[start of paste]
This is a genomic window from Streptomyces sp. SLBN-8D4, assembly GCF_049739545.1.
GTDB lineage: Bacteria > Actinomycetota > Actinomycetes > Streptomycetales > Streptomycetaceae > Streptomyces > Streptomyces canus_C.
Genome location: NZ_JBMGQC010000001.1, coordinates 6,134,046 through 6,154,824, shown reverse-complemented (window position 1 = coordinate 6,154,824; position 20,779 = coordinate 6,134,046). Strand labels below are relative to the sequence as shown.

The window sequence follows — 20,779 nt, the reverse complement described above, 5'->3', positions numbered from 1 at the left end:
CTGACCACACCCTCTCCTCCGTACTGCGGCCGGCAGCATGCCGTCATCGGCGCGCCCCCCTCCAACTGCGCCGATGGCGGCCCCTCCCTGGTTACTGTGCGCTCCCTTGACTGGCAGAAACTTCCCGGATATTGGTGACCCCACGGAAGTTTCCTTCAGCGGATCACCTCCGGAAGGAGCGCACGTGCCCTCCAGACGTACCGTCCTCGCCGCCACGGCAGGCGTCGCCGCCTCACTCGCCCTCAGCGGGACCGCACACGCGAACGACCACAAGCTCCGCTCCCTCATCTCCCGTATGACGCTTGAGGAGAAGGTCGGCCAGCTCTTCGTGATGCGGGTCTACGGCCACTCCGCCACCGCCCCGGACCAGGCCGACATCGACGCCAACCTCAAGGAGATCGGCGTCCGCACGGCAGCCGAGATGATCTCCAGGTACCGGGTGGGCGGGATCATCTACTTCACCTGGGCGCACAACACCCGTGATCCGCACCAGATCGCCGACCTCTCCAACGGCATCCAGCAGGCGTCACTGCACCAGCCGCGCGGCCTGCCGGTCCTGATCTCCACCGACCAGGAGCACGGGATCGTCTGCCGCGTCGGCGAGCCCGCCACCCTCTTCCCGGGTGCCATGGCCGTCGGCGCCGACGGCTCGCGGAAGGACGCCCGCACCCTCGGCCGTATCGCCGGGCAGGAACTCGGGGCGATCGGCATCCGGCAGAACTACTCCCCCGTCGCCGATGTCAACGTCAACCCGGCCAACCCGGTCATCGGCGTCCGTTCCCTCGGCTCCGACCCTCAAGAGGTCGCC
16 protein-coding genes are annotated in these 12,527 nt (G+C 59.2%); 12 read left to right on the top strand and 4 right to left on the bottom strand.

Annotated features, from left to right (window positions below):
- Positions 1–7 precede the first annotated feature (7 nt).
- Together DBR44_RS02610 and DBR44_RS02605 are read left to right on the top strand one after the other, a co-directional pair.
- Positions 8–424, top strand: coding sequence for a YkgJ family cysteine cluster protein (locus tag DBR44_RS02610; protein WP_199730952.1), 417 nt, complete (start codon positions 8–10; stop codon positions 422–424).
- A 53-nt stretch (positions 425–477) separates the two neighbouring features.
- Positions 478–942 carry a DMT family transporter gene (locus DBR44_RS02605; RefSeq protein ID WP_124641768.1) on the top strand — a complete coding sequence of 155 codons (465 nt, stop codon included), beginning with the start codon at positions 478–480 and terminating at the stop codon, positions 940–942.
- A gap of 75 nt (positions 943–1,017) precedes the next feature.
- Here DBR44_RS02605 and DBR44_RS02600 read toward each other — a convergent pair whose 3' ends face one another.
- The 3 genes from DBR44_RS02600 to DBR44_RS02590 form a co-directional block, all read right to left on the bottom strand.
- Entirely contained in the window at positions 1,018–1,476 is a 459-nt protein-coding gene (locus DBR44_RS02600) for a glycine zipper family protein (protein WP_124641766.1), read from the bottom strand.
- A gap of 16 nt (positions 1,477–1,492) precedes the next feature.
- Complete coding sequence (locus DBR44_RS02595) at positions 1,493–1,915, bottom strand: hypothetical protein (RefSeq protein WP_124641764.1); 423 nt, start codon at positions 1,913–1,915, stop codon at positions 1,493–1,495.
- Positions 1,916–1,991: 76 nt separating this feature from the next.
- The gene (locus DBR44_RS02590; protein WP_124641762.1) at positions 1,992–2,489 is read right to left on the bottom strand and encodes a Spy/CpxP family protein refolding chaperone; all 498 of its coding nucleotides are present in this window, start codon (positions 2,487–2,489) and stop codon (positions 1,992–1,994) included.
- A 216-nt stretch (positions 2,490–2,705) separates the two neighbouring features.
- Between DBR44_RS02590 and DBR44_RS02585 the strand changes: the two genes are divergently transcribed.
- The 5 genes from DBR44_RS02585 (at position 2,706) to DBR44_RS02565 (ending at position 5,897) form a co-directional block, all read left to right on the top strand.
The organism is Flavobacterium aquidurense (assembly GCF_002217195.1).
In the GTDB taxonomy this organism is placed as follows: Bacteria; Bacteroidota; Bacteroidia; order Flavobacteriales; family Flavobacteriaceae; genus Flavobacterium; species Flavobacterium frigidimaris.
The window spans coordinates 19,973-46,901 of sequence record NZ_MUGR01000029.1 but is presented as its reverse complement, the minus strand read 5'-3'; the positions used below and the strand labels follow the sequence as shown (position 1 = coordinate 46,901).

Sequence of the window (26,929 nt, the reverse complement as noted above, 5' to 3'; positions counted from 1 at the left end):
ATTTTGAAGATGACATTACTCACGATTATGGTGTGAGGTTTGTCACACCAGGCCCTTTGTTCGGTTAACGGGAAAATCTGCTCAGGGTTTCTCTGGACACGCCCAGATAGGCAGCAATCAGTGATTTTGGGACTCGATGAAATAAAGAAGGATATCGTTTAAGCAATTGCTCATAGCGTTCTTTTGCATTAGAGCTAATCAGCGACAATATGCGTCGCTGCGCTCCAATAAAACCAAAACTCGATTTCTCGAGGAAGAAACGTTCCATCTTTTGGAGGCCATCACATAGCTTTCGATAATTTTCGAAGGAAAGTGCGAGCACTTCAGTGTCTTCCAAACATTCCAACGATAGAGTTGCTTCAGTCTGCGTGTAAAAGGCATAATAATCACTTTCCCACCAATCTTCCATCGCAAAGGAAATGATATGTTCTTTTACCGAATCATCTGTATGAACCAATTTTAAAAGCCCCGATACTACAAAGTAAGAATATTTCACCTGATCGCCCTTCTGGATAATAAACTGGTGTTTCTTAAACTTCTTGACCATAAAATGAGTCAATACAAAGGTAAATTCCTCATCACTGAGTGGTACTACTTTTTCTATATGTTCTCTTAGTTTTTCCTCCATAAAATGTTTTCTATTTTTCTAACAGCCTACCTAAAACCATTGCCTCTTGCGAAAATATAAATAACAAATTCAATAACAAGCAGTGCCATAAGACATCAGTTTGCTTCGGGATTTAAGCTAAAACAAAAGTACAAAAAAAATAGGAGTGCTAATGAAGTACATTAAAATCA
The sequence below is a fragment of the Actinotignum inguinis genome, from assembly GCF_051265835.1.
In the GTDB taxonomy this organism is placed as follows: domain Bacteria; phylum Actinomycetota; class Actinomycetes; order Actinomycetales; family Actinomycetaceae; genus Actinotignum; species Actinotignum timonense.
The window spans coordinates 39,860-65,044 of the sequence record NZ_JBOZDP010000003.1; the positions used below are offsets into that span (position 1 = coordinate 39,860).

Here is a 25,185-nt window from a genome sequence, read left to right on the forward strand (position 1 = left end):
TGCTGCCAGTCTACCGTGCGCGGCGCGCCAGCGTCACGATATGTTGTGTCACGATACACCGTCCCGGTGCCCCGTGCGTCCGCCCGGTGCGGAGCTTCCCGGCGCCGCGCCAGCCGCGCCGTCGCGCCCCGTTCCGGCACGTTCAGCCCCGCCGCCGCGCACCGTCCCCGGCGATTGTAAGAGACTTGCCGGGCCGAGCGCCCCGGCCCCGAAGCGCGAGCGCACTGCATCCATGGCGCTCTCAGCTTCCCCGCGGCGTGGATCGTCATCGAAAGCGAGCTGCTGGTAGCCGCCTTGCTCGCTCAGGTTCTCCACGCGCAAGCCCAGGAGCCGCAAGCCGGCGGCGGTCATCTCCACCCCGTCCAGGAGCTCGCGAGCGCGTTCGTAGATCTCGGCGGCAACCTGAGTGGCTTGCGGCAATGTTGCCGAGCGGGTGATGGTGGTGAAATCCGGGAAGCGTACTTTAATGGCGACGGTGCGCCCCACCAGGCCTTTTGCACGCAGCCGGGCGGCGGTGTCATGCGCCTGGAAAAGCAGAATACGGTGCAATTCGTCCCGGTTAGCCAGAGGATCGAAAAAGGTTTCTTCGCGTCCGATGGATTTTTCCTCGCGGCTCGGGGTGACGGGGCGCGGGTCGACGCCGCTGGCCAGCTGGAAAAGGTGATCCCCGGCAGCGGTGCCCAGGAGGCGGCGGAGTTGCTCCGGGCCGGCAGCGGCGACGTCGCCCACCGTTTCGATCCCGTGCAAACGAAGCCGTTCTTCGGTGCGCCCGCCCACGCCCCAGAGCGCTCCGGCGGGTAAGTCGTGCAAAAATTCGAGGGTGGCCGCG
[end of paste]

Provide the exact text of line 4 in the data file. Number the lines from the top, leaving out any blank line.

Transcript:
The window sequence follows — 20,779 nt, the reverse complement described above, 5'->3', positions numbered from 1 at the left end: